When you train for basketball, you have to do a certain amount of strength training. You should train all your muscle groups, as basketball is a game where you use both your lower and upper body. Your arms as well as your legs have to be ready for all kinds of rapid and repetitive movements in this sport. Vertical jumping requires you to have strong leg muscles. In the weight room, you should do several exercises for your leg muscles, including lunges and squats. Aside from your other training, it’s a good idea to hit the gym a few times per week for all around strength training. It will not only give you an edge on the court, it makes injuries less likely. Also, see our last blog post on ‘Proper Shoe Gear To Prevent Injuries’, this is an awesome article on Shoe Gear and how often you really need to change your athletic shoes and why!

You will need to train so you have good basketball skills, and then you need to train so your body can withstand the physical demand placed on it. Practicing ball handling exercises regularly is a good way to get more comfortable and agile when it comes to handling the basketball. Train with handling the ball with “go around the world” drills, and that is simply moving the ball around your body. Yet another is moving the ball through your legs in a figure eight pattern. These are things you can practice at home with a ball, and if you work at them you’ll see that they do help.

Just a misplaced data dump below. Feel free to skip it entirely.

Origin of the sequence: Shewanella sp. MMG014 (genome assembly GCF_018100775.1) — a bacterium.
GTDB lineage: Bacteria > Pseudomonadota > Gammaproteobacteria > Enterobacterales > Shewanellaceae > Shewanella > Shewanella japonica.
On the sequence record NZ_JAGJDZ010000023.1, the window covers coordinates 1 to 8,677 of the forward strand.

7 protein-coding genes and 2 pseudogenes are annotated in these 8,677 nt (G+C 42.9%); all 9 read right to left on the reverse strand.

Springbak understands you want to be a better player, but the only path to real improvement is serious basketball training. There is so much that is important including conditioning, power, coordination, and basic skills. The most important thing to remember is to Move Forward With Positive Action.
In order to make improvements in your game, you know that the right basketball training regimen is critical. There are few sports where you need to maintain such intense levels of energy for so long. If you apply the following training techniques in our prior basketball training posts, your well on your way to the scholarship you all deserve.